06th Jul2023

‘The Childe’ Review

by Jim Morazzini

Stars: Kang Tae-Ju, Kim Seon-Ho, Justin John Harvey, Go Ara, Kang-woo Kim | Written and Directed by Park Hoon-jung

The Childe is the latest film from Korean writer/director Park Hoon-jung which means it comes with some pretty big expectations. Hoon-jung started his career as the writer of I Saw the Devil before going on to write and direct an impressive list of films including The New World, The Witch: Part 1 – The Subversion, and The Witch: Part 2 – The Other One.

The Childe sees him stepping away from the telekinetic madness of The Witch and its sequel and returning to somewhat more realistic subject matter involving Marco (Kang Tae-Ju). Marco is a boxer, fighting in various illegal matches in Manilla and using the money to care for his seriously ill mother. His situation is complicated by the fact he’s what is disparagingly referred to as a Kopino, half Korean, half Filipino, frequently the result of sex tourism. He’s been trying to track down the father he never knew in hopes that he’ll help pay for the operation his mother needs. Despite his efforts, he’s found out nothing, so imagine his surprise when a lawyer representing his father comes looking for him.

As befits a film by Park Hoon-jung, The Childe opens with a bloody massacre orchestrated by a well-dressed killer we’ll later learn goes by the name Nobleman (Kim Seon-Ho) and keeps things going with a boxing match at which we see Nobleman watching Marco fight.

There’s also a wild brawl arranged by a man (Justin John Harvey) who lost a lot of money betting against Marco that pits him against what looks like a dozen opponents. His escape from that brings him into contact with Yun-ju (Go Ara), a mysterious woman who will also turn up again.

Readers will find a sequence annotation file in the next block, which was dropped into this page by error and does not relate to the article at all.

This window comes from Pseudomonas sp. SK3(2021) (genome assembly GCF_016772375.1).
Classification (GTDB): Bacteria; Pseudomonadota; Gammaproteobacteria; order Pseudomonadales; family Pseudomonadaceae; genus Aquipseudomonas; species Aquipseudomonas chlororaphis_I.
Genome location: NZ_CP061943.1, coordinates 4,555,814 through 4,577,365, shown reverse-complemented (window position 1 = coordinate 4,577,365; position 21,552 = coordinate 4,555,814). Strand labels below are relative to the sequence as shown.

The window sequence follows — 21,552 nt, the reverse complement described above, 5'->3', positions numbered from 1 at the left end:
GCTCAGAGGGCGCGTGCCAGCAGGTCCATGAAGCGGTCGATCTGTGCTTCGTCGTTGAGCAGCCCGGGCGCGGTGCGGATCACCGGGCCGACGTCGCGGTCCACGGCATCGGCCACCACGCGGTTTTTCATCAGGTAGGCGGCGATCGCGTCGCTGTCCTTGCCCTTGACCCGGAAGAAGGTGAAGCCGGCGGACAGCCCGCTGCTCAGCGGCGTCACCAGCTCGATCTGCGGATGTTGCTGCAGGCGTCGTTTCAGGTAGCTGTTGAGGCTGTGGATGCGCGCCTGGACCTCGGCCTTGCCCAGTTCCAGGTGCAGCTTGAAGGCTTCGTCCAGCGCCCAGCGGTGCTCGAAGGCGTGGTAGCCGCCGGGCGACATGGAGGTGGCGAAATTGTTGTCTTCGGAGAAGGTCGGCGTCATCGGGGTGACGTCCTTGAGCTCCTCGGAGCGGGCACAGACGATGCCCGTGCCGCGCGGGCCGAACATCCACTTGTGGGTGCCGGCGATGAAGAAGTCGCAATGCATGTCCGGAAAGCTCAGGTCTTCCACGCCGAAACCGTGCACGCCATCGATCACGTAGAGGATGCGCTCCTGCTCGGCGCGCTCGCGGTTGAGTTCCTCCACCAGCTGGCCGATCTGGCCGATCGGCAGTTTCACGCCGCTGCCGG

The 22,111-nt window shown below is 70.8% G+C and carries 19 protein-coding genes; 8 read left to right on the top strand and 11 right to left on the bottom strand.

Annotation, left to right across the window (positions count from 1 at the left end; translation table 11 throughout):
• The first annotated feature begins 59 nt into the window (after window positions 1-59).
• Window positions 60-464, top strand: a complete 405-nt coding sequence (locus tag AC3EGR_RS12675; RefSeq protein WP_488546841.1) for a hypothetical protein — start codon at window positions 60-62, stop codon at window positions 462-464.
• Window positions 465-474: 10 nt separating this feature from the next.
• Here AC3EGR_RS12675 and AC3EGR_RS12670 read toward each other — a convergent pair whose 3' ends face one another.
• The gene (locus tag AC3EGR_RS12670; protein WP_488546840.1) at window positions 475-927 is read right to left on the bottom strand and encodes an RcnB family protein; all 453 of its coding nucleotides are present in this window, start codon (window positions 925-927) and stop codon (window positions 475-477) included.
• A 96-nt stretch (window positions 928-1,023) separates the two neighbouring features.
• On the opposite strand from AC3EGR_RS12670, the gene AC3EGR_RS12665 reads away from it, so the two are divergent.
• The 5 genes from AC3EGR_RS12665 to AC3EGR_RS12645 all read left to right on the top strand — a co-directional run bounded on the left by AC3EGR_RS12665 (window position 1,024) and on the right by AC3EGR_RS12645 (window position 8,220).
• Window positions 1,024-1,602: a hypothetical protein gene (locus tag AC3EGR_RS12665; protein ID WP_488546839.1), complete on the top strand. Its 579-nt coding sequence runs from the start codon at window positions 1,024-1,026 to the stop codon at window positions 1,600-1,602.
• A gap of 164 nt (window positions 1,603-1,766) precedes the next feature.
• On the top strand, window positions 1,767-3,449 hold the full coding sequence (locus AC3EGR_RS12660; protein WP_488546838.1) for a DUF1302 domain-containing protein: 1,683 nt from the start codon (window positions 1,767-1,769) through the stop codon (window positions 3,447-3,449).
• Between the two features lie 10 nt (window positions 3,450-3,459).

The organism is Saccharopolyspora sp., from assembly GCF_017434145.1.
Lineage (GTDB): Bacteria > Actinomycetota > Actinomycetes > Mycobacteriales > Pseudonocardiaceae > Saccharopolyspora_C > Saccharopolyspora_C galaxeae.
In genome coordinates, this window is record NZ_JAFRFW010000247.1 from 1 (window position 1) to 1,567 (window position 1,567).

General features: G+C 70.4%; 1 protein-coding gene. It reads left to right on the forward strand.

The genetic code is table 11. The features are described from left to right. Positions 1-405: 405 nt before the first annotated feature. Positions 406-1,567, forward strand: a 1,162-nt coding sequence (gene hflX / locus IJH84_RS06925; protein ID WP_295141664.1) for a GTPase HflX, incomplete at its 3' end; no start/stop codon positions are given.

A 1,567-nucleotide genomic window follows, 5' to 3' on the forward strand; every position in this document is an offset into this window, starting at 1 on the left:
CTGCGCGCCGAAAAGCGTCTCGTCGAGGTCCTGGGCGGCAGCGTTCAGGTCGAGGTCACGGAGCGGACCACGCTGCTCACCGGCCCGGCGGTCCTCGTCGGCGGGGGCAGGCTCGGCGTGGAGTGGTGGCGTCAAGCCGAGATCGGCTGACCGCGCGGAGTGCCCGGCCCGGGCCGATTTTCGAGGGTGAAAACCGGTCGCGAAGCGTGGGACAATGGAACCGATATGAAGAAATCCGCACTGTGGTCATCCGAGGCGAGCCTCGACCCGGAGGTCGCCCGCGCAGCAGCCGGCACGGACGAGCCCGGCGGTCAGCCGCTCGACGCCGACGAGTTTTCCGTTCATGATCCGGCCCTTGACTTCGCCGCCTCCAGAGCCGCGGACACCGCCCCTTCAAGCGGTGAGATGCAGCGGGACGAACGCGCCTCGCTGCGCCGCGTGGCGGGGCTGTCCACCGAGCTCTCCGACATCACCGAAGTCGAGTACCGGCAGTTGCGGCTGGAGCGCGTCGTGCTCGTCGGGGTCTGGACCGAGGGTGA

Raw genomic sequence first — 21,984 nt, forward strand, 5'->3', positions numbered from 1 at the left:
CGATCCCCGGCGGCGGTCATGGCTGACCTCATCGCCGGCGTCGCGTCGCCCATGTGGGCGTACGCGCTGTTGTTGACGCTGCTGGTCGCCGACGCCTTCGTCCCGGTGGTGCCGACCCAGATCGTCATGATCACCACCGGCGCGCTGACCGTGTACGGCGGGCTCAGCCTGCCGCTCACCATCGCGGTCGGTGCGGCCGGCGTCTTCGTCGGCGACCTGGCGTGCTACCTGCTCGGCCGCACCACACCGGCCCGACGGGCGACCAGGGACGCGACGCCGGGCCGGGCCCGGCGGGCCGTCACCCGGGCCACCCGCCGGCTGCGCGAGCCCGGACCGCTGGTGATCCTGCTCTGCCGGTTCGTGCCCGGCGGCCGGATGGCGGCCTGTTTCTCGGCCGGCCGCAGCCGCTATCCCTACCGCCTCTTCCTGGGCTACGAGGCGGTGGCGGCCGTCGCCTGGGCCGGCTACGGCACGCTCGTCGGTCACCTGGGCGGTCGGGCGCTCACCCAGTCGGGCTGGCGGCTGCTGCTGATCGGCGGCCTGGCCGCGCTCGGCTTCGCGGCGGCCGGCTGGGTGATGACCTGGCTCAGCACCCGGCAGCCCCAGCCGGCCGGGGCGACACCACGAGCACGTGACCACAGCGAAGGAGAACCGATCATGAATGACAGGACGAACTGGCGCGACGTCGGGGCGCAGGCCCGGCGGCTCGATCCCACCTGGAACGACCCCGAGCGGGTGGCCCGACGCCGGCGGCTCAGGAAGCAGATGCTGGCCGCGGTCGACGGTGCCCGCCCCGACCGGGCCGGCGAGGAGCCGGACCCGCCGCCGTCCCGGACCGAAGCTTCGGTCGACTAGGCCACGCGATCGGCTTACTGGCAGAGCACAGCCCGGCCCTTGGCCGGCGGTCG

If none of this makes a lot of sense to you, don’t worry it eventually will but Park Hoon-jung is in no rush to give things away. That doesn’t mean that you can’t figure out the basics of the plot if you pay attention, but the various characters and their real loyalties and motivations are a whole different matter. The film actually does its best at times to make things more confusing, such as a darkly amusing conversation between Marco and Nobleman on the flight to Korea.

I won’t give too much away but once Marco reaches his destination he finds himself in the middle of a bloody fight for control of an immense business empire. He’ll also find out that his father needs an operation as well, and he may be the key to its success. Which makes him valuable to all the different factions, though not necessarily in one piece.

If the first hour of The Childe is drama interspersed with action scenes, the second hour is almost nonstop action with the occasional break to update the plot. Foot chases, car chases, and shootouts all build towards a final jaw-dropper of a bloodbath at the family estate.

While the film’s focus is the action, the acting is also quite impressive. For only his second role Kang Tae-Ju is excellent as Marco, a man way out of his depth trying to stay alive in very hostile circumstances. Kang-woo Kim is properly chilling as his psychotic half-brother Han and Go Ara is suitably mysterious and alluring as the femme fatale. But it’s Kim Seon-Ho that really steals the show as the mysterious Nobleman. Between his action chops and his darkly humourous personality, he becomes the centre of every scene he’s in and there’s actually an argument to be made that he, not Marco, is the film’s protagonist. It’s him that pushes the plot forward with his actions while Marco reacts and tries to survive.

I do wish more had been done with Marco’s Kopino heritage and the plight of similar children. Initially, it seemed like it was going to be a bigger factor in The Childe’s plot but then the script backs away from it. In the end, it’s primarily used as an excuse for characters in both countries to insult him.

For a film that runs two minutes shy of two hours, The Childe never drags. It’s a big, bloody action film of the kind we don’t get enough of and well worth seeing.

**** 4/5

The Childe opened in Korea on June 21st; whilst Well Go USA released the film in select US theatres on June 30th.

Review originally posted on Voices From the Balcony

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